County Manager Mark Schwartz is proposing the service reductions in his first draft of a new county budget for fiscal year 2020, which he forwarded on to the County Board for consideration last week.

The service cuts would primarily affect ART Route 53, running from the Ballston Metro up to the Chain Bridge Forest neighborhood in North Arlington and then down to East falls Church and Westover.

Schwartz is proposing eliminating midday service on that route, noting that it’s currently averaging about 7.4 riders per hour on buses along the route during the day — the bus service has a “minimum service standard” of 15 passengers per hour, according to documents forward along by Schwartz to the Board.

The manager is also calling for the elimination of rush-hour service to Westover on the route, as that section of the route is averaging just three riders per hour. Buses currently stop there near the intersection of Washington Blvd and Patrick Henry Drive.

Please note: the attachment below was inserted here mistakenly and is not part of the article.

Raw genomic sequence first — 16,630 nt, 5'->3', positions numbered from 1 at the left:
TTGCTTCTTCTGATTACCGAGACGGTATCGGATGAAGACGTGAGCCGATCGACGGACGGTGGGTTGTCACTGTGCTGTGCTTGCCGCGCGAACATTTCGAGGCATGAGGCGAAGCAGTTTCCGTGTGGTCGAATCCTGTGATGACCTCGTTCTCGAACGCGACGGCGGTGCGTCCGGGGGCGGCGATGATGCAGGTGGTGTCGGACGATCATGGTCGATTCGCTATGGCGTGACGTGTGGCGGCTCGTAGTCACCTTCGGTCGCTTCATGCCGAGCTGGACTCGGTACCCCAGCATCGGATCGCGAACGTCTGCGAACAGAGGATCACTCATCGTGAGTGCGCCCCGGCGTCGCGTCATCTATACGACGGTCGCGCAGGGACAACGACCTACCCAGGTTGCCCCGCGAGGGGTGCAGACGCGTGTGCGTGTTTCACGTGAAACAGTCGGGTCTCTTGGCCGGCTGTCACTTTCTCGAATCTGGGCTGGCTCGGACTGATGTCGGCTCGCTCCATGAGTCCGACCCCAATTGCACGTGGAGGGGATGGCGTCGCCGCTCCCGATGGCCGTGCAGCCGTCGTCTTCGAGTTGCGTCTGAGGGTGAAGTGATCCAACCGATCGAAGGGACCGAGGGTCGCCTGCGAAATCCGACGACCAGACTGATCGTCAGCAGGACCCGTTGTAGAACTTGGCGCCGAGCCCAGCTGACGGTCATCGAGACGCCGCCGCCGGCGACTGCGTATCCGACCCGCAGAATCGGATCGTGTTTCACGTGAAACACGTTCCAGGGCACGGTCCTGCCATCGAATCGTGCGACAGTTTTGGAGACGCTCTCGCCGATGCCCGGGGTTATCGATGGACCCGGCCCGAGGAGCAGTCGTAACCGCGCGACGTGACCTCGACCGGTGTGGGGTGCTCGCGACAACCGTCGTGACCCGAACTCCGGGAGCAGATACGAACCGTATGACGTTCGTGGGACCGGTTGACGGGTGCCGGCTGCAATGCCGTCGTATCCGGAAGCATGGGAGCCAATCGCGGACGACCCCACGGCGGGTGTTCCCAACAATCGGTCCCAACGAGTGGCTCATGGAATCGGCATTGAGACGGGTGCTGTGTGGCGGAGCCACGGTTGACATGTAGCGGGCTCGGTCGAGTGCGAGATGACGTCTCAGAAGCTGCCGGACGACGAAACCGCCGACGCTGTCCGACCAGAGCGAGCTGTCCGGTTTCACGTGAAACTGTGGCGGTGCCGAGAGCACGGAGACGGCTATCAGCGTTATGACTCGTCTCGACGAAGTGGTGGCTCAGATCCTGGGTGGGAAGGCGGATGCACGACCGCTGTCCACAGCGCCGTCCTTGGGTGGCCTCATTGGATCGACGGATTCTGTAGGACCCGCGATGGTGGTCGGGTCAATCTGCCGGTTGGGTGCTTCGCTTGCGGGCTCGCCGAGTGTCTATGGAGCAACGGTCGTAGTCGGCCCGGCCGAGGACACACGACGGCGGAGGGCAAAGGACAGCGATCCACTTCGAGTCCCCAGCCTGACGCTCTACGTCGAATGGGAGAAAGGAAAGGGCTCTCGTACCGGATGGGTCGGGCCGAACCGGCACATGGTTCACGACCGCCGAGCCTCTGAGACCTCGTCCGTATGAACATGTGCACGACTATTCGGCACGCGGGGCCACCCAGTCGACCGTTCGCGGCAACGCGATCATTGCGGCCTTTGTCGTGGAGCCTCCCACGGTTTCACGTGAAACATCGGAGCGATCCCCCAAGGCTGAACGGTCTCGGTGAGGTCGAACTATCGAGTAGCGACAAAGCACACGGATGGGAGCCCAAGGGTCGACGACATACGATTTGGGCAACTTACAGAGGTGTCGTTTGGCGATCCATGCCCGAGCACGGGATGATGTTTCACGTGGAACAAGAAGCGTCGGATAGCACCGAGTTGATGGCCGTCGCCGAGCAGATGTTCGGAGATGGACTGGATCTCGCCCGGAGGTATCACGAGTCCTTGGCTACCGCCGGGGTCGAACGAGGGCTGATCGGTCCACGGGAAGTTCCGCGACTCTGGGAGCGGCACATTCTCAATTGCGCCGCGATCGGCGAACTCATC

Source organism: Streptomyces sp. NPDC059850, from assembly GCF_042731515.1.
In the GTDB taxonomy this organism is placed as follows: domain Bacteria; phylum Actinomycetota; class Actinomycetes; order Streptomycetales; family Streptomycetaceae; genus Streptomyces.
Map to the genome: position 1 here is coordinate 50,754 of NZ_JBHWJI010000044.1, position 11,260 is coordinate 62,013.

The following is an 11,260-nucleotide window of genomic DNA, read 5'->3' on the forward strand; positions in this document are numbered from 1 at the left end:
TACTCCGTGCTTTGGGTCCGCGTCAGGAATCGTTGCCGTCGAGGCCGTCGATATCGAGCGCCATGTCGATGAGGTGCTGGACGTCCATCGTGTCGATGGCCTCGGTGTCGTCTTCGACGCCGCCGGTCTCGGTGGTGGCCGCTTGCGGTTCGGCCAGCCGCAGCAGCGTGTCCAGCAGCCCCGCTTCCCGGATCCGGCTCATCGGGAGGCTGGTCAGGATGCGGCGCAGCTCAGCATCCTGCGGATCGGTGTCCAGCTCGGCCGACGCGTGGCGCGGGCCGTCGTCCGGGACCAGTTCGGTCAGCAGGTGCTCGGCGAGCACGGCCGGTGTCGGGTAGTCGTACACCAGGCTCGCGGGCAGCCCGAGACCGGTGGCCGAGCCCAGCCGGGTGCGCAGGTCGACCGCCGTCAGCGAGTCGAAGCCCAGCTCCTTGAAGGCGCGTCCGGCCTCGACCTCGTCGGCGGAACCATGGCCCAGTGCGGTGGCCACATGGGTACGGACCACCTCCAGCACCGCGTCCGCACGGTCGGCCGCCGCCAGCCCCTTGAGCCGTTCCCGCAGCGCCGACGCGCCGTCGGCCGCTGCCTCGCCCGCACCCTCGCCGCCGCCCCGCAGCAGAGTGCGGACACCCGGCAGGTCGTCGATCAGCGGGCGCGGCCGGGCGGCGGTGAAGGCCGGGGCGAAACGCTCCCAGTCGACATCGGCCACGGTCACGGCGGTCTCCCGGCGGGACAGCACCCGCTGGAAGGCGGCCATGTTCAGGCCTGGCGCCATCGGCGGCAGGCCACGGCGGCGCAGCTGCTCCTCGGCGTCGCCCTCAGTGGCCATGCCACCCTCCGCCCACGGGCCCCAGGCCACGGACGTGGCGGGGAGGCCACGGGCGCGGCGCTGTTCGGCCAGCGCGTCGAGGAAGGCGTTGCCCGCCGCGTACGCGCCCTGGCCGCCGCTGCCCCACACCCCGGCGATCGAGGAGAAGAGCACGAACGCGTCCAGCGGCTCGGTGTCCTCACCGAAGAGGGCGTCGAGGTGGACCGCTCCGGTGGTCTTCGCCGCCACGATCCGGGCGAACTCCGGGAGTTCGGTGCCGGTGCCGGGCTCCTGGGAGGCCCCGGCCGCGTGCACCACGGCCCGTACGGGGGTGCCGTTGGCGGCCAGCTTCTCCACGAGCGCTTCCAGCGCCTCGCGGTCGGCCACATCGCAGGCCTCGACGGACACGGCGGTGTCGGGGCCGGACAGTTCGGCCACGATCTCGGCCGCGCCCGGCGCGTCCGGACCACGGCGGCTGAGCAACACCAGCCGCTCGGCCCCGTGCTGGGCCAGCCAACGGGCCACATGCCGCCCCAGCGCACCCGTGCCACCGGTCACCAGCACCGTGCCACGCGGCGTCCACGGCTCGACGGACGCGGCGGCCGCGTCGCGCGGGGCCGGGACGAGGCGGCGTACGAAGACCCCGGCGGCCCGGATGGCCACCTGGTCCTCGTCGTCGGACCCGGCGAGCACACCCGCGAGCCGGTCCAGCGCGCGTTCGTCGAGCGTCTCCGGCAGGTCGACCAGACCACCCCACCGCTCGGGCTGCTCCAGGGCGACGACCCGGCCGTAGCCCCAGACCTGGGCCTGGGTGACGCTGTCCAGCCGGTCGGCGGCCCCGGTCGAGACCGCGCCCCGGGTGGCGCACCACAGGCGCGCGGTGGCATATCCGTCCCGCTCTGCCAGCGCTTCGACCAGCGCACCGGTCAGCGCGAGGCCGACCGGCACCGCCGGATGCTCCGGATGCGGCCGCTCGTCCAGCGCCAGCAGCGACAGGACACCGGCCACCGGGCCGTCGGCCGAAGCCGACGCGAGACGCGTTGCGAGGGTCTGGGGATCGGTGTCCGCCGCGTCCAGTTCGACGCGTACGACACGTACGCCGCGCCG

Schwartz estimates that the changes would save the county about $244,000 each year, though staff also wrote that the elimination of that service “significantly impacts neighborhoods in the northernmost portion of the county that will lose all midday bus service.”

The buses currently provide service adjacent to five county elementary and middle schools north of Lee Highway, and staff estimate that the changes would leave the following neighborhoods without midday service:

  • N. Sycamore Street between 26th Street N. and Williamsburg Blvd
  • Williamsburg Blvd between N. Sycamore Street and N. Glebe Road
  • N. Glebe Road between Williamsburg Blvd and Military Road